Maybe live with the certain threat of a deadly attack, or recalculating the initial intransigence against the de facto government by alliances maneuvers, something that ended up happening with its explosive handouts between right, left, trade unionists, university, nationalists and a long - and dangerous - etc., for the only time I entrust the leadership, the only time in the history of Peronism, “To Dr. D.  John William Cooke , Buenos Aires (...) I hereby authorize fellow Dr. D. John William Cooke, currently imprisoned, for fulfilling his duty as a Peronist, to assume my representation in any political act or action. In that sense your decision will be my decision and your word will be mine (...) In it I recognize the only Chief who has my mandate to preside over all the Peronist forces organized in the country and abroad, and his decisions have the same value as mine (...) In the event of my death, I present Dr. D. John William Cooke, the command of the Movement (...) In Caracas, on the 2nd day of November 1956 (...) Juan D. Perón”, a Peronist politician critical of the union bureaucracy, who would escape the Río Gallegos Prison the following year to meet him via Chile.Even Cooke didn't argue in public that Peronism was a path to socialism, of course.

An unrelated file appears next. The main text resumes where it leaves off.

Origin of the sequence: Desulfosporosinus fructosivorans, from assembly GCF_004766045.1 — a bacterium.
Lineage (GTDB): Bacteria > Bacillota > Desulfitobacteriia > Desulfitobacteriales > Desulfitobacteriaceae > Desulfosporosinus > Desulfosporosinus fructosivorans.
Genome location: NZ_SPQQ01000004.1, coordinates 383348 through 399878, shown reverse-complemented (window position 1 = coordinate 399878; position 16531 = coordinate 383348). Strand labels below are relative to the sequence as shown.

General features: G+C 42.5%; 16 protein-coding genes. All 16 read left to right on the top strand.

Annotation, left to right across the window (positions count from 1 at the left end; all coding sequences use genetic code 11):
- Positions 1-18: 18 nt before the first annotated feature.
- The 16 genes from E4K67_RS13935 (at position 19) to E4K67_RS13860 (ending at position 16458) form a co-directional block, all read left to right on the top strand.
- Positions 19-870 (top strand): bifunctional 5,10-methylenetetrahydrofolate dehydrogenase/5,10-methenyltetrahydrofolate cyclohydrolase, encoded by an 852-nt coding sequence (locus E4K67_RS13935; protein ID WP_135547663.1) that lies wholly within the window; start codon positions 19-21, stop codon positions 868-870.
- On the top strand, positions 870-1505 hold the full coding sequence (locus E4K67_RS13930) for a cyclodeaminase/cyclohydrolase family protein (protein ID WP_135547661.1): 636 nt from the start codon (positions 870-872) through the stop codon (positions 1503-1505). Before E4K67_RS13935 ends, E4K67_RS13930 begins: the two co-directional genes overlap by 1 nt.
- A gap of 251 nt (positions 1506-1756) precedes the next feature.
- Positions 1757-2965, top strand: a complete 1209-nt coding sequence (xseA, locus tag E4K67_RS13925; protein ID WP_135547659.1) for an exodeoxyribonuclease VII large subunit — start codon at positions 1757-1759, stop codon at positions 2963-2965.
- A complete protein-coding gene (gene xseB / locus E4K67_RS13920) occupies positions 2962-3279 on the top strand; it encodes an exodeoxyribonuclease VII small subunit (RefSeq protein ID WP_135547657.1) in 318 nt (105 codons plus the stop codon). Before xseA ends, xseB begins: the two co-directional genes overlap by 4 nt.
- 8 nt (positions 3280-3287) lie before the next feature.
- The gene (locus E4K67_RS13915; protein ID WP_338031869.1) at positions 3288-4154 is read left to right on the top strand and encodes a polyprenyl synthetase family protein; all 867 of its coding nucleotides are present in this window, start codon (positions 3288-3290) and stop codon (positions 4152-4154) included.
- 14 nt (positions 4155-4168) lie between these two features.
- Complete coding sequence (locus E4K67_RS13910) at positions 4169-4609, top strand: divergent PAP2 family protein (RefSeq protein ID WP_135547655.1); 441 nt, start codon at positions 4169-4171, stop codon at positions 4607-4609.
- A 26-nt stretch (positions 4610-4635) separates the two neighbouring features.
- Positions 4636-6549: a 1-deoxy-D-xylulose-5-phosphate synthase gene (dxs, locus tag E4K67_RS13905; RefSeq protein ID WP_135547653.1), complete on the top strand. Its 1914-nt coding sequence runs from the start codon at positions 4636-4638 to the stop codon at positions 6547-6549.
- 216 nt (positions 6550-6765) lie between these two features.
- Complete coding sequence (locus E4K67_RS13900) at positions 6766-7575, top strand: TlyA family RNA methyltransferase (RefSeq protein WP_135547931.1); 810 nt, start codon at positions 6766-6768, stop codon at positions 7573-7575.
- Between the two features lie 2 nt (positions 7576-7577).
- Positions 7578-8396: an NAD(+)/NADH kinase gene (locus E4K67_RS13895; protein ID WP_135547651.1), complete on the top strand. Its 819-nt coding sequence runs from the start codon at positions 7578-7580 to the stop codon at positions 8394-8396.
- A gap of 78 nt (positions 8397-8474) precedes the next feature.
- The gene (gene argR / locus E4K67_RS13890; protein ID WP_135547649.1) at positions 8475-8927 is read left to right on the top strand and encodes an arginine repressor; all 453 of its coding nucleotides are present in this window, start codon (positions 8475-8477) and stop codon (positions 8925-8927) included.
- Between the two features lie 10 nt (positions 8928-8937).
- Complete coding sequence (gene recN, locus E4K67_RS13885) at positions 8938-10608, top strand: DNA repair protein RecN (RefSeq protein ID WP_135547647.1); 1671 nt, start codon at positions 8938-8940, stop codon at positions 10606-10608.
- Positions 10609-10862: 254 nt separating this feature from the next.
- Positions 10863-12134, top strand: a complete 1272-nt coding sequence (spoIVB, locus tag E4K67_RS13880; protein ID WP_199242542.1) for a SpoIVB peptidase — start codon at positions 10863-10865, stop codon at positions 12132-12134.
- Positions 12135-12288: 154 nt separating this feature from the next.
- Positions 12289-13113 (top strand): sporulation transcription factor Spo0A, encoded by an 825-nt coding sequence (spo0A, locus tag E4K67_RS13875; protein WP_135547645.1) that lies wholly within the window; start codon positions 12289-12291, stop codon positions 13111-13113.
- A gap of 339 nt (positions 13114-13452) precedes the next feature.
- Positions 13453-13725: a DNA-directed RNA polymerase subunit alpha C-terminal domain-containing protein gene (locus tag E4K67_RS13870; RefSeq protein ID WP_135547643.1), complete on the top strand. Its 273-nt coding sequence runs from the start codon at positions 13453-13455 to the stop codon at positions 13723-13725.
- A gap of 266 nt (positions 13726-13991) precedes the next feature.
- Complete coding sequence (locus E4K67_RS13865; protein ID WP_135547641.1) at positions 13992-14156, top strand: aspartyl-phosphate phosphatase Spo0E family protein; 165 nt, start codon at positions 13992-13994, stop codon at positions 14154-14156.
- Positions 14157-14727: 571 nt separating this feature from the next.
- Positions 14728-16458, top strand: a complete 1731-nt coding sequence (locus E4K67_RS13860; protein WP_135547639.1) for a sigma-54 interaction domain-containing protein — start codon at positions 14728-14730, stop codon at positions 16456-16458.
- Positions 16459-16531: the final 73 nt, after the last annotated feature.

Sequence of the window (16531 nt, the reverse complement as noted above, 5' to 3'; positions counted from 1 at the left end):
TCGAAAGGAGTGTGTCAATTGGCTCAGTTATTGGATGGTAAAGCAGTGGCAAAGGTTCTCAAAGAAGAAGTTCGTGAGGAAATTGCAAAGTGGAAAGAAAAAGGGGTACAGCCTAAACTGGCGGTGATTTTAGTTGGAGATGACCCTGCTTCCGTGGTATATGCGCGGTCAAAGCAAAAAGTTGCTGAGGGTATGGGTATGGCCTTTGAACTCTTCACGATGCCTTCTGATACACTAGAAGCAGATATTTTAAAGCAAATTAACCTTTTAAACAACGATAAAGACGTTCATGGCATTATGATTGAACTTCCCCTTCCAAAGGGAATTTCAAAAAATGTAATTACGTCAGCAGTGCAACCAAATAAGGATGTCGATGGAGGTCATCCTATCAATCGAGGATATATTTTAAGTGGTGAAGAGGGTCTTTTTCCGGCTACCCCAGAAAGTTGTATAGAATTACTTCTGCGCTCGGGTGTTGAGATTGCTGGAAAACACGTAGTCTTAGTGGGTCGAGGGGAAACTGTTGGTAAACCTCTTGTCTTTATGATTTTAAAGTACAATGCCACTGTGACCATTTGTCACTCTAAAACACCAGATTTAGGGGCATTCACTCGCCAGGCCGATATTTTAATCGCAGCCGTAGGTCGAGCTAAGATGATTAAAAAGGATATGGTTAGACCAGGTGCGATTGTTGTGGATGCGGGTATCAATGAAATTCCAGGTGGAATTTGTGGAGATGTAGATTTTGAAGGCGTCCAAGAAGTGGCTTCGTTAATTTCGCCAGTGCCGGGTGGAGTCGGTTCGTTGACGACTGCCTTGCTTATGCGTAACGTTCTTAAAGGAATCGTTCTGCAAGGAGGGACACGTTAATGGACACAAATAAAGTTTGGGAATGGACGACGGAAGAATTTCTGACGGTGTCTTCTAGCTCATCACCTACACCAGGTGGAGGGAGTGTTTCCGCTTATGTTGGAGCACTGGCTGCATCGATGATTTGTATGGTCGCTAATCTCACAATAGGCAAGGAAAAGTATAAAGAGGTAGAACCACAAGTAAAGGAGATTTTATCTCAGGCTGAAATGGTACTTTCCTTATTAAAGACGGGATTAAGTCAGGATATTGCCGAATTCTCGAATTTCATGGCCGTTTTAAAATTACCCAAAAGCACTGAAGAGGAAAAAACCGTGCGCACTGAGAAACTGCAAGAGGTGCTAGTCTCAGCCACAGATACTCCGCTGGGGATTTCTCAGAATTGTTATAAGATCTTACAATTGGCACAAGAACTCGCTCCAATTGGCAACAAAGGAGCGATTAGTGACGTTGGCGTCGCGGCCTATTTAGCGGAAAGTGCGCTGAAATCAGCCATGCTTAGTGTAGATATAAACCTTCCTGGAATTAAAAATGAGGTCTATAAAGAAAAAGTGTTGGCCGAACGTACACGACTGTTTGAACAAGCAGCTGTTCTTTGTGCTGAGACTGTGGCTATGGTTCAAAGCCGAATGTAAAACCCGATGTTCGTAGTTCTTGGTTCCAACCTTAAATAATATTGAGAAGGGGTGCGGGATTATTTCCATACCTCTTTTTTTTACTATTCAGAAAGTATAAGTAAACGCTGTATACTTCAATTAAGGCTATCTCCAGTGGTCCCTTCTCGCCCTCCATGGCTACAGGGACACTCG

My best citizens of Viejo